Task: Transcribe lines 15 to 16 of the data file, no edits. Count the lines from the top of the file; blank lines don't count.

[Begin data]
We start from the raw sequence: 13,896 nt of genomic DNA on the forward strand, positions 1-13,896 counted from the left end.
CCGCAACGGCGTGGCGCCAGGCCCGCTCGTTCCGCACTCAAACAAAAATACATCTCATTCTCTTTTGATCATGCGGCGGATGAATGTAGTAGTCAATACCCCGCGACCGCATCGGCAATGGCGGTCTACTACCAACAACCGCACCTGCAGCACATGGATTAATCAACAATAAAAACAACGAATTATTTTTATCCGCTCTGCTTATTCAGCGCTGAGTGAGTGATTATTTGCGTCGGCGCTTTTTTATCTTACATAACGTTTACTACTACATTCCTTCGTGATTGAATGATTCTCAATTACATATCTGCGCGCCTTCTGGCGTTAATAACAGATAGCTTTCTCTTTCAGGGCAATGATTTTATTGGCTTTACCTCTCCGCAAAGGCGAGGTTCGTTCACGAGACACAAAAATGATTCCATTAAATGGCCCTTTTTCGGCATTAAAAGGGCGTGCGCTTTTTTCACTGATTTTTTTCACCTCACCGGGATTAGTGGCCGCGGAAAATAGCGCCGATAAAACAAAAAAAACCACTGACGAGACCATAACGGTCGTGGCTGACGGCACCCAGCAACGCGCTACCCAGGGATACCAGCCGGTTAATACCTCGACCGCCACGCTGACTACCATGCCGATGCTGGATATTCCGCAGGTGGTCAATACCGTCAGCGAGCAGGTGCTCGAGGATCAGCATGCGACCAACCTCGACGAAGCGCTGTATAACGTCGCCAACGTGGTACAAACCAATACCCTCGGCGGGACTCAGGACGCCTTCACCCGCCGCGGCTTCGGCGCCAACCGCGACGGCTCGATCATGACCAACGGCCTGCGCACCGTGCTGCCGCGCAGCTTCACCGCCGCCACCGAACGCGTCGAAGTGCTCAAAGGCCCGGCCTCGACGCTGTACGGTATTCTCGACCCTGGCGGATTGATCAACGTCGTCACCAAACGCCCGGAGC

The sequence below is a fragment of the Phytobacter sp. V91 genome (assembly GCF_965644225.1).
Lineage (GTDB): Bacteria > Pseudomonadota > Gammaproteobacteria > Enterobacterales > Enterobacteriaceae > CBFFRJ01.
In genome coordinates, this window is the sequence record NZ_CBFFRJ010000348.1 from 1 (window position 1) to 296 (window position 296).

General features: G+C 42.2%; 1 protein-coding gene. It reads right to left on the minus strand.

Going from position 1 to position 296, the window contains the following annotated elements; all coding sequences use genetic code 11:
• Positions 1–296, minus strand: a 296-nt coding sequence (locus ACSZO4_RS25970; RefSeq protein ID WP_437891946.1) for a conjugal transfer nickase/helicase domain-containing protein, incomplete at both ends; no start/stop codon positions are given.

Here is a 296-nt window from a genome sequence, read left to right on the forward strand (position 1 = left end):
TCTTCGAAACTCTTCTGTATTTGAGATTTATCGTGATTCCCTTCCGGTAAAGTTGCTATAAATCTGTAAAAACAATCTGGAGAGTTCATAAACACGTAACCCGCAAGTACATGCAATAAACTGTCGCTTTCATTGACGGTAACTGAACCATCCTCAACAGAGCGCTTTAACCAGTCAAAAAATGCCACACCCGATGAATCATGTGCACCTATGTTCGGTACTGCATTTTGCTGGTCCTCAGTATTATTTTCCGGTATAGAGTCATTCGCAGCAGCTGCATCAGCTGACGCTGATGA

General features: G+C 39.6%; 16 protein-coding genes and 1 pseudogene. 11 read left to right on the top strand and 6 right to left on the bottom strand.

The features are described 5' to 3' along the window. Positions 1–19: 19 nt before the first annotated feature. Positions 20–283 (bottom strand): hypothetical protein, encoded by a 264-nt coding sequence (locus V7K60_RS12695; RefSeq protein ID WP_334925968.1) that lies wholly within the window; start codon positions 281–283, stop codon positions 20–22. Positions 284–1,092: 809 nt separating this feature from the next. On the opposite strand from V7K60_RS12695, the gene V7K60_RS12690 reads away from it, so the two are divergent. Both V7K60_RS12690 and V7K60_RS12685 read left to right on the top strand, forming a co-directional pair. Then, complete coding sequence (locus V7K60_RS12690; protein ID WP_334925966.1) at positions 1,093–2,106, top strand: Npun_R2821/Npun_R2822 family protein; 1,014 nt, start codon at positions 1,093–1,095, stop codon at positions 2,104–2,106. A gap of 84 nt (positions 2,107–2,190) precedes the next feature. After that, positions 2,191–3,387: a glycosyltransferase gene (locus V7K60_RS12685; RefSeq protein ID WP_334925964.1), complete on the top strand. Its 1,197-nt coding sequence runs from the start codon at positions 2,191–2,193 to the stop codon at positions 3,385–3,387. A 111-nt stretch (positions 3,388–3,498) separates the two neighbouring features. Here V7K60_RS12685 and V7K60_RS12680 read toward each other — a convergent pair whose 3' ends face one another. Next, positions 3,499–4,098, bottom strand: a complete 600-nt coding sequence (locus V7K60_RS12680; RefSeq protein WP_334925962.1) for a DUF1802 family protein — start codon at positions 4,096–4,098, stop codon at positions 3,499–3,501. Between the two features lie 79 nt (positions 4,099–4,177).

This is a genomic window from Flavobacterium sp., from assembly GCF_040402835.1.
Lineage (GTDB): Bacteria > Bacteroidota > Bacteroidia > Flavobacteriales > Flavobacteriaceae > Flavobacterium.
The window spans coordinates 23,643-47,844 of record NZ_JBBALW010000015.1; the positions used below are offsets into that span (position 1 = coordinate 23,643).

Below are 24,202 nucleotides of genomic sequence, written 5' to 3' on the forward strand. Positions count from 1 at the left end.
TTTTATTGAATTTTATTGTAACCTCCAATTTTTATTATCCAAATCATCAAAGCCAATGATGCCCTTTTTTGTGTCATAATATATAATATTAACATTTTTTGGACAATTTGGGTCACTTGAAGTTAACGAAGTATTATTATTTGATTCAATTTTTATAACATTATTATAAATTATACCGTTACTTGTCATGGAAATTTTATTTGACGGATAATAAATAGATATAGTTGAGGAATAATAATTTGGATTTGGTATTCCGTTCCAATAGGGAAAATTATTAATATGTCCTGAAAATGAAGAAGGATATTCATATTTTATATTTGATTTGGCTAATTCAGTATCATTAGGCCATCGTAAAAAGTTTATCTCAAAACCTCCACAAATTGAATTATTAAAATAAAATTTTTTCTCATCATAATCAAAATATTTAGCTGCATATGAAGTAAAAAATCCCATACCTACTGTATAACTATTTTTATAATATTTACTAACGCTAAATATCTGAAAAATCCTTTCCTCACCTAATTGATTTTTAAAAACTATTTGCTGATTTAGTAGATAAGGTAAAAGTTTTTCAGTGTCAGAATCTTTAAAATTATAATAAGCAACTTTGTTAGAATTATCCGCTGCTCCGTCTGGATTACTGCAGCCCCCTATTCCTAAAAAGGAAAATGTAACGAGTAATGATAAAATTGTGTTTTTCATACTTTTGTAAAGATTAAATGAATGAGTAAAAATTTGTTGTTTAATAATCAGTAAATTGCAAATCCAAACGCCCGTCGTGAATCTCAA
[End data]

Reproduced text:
The window spans coordinates 23,643-47,844 of record NZ_JBBALW010000015.1; the positions used below are offsets into that span (position 1 = coordinate 23,643).

Below are 24,202 nucleotides of genomic sequence, written 5' to 3' on the forward strand. Positions count from 1 at the left end.